New Generation Scientists Speak: Art|Sci Connections + Networks

New Generation Scientists Speak: Art|Sci Connections + Networks


November 3rd, 4:00-6:30pm
School of Creative Media, City University
Future Cinema room, 6th floor

It used to be common for a scientist to be an artist and vice versa. Somewhere
during recent history Two Cultures between the Arts and the Sciences emerged,
making it difficult to cross boundaries, creating the illusion that the gap between
them is unbridgeable. But a new generation of scientists and artists are emerging,
fostering dialog and innovating collaborations, thereby creating a new space where
technology blends with design, where scientific research is coloured with art.

In recent art/science dialogues, we tend to hear about artist’s experiences and
inspirations in relation to these kind of cross‐disciplinary collaborations. This panel
is made up of scientists who are active in their respective fields but also have long
term collaborative relationships with artists. They will discuss, from their point of
view, why it is important to engage these new research territories at this historical
juncture. In relation to this projects that they have been involved with will be shown,
including the current collaborative work on display at upcoming Microwave fectival.

Moderated by an artist, these scientists will discuss our experiences in melding (or
re‐melding) these two worlds – from a nanoscience, neuroscience and
biotechnology perspective merging with that of design media arts. In the process we
hope to engage the audience with thoughts about the future of Sci|Art, the process of
collaboration and how to nurture its growth.
Moderated by Victoria Vesna, Ph.D.

Victoria Vesna
Victoria Vesna, Ph.D., is a media artist and Professor at the UCLA Department of
Design | Media Arts and Director of the Art|Sci center at the School of the Arts and
California Nanosystems Institute (CNSI). She is currently a Visiting Professor at SCM, City University, Hong Kong, Parsons Art, Media + Technology, New York, a senior
researcher at IMéRA – Institut Méditerranéen de Recherches Avancées in Marseille.
Her work can be defined as experimental creative research that resides between
disciplines and technologies. With her installations she explores how
communication technologies affect collective behavior and how perceptions of
identity shift in relation to scientific innovation.

Adam Stieg
Adam Stieg, Ph.D ‐ Director of the Sci | Art NanoLab Summer Institute. Originally
raised in the suburbs of Chicago, Adam received his B.A. from Drew University and
Ph.D. in Physical‐Inorganic Chemistry from UCLA. As Scientific Director of Nano and
Pico Characterization at the California NanoSystems Institute, his research focuses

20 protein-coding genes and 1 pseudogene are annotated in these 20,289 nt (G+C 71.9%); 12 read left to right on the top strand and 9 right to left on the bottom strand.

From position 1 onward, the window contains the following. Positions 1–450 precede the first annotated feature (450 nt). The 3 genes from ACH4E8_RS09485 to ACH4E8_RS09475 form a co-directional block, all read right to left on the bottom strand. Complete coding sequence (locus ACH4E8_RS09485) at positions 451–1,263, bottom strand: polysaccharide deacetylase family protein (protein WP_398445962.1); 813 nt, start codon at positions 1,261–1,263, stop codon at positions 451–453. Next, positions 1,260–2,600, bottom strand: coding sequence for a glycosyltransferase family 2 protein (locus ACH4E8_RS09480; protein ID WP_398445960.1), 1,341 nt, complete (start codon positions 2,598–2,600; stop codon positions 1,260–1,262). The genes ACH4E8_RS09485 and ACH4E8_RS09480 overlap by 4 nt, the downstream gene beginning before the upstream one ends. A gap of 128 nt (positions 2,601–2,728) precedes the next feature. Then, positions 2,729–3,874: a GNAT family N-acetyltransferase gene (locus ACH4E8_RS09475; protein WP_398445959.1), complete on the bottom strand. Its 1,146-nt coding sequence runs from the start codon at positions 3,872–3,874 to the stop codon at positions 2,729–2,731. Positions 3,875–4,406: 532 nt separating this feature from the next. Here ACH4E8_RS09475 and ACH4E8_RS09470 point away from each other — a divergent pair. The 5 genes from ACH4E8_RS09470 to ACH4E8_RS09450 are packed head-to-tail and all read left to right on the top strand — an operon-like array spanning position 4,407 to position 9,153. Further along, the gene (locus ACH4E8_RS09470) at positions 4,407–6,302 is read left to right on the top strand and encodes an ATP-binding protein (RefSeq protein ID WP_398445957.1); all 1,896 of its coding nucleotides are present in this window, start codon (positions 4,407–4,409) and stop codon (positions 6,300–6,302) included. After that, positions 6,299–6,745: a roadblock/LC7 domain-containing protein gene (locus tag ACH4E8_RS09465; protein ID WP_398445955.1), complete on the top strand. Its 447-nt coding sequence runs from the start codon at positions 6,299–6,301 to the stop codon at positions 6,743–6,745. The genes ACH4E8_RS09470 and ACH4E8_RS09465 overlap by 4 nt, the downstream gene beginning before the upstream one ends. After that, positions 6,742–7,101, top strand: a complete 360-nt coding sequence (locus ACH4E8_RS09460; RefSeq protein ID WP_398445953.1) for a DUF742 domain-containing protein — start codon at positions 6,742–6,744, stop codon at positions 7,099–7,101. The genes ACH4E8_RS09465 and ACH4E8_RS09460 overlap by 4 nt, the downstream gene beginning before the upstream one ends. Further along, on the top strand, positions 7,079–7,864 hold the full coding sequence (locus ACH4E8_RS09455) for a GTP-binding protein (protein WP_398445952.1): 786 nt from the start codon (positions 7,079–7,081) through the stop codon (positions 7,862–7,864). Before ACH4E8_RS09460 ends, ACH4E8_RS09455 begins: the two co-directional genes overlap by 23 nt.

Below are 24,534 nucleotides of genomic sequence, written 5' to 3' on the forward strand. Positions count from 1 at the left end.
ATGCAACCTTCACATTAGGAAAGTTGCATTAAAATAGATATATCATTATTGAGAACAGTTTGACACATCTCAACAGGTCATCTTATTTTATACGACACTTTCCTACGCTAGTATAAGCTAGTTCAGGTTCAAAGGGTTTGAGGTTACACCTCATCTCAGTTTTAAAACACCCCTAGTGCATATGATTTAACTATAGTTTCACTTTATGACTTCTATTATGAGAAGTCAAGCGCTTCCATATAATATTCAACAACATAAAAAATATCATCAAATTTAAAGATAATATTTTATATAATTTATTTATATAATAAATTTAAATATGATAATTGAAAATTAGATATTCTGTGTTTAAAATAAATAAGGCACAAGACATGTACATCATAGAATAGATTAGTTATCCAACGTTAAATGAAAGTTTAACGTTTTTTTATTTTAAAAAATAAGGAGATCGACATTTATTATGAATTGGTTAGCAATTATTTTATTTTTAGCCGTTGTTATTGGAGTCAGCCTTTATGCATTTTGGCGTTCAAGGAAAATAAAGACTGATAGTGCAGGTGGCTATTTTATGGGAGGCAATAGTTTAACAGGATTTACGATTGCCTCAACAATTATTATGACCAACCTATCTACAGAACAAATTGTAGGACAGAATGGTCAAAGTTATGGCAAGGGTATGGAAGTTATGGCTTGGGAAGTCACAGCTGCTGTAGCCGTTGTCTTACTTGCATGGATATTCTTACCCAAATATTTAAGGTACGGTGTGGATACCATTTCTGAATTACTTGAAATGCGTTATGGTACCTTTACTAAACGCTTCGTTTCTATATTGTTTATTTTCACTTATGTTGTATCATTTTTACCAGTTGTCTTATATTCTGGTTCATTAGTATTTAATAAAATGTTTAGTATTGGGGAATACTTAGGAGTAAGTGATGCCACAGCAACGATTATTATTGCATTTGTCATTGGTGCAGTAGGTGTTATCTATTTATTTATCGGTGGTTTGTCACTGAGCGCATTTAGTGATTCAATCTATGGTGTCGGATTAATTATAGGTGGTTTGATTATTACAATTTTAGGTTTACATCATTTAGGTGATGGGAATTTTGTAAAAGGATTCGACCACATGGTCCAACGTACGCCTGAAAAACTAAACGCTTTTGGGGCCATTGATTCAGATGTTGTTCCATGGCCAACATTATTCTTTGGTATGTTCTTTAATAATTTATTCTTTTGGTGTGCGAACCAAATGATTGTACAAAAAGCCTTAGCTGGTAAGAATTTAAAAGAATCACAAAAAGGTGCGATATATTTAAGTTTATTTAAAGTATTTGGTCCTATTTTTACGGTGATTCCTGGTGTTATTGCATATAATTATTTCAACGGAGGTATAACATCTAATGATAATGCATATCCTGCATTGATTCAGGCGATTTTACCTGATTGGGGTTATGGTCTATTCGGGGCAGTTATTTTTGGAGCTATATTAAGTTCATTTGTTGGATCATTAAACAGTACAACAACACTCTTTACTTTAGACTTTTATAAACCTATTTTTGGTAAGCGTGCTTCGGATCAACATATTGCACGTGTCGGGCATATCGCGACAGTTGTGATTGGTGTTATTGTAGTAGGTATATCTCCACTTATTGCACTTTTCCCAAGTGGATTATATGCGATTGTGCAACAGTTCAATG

on the design and application of physical methods toward characterization of
nanoscale systems, ranging from the physical to biological, through the development
of multi‐environment, high‐performance scanning probe microscopes. Numerous
ongoing, collaborative efforts involve the study of molecular machines and devices,
nanoparticles for targeted drug delivery, inorganic carbon‐based materials, and
tailored functional surfaces for stem cell differentiation. Recently established
research directions include the use of engineered, supramolecular protein
assemblies toward the construction of functional meso‐scale devices and the pursuit
of physically derived intelligent systems through neuromorphic computation. His
direct involvement in a variety of collaborative, interdisciplinary research projects
between the arts and sciences has provided both inspiration and motivation for
bringing the power of such creative approaches to the forefront of education.

Siddharth Ramakrishnan
Siddharth Ramakrishnan, PhD. is a Neuroscientist currently working in the field of
Bioelectronics at Columbia University in New York. He works on designing
microchips to record from brain cells and using proteins to create bio‐batteries and
biosensors. As a postdoctoral researcher at UCLA (2006‐2009) he studied the
development and physiology of reproductive neurons in the zebrafish brain. His PhD
dissertation (UIC, 2005) addressed pattern generating networks in snails and how they
were modulated to elicit various behaviors. He co‐teaches the Hybrid
Worlds: Nano_biotech + Art course with Victoria Vesna at the New School of Design, New York. In 2011, he was invited to speak at DASER, at the National Academy of
Sciences in Washington, D.C. His collaborations with artists and architects have led
to exhibitions and documentaries that blend the worlds of art and science. Currently
he has been appointed Fellow of the UCLA Art|Sci center.

Romie Littrell
Romie Littrell’s research is focused on the exchange of tools and methods between
artists and scientists. In the present he is a graduate student in the Biomedical
Engineering Dept. at UCLA. He received his BA in Molecular and Cell Biology from
UC Berkeley. Since then he has engaged in a wide array of biological research
including maize genetics, cornea tissue engineering, microfluidic bioreactors, and
cell‐chip interfaces. His current research focuses on creating non‐institutional
laboratories and abstracting biological techniques to facilitate those in unrelated
fields to perform advanced biology. Romie is also very interested in synthetic
biology, is the founder of SoCal DIYBio, and was a grad advisor to the 2007 MIT
iGEM team.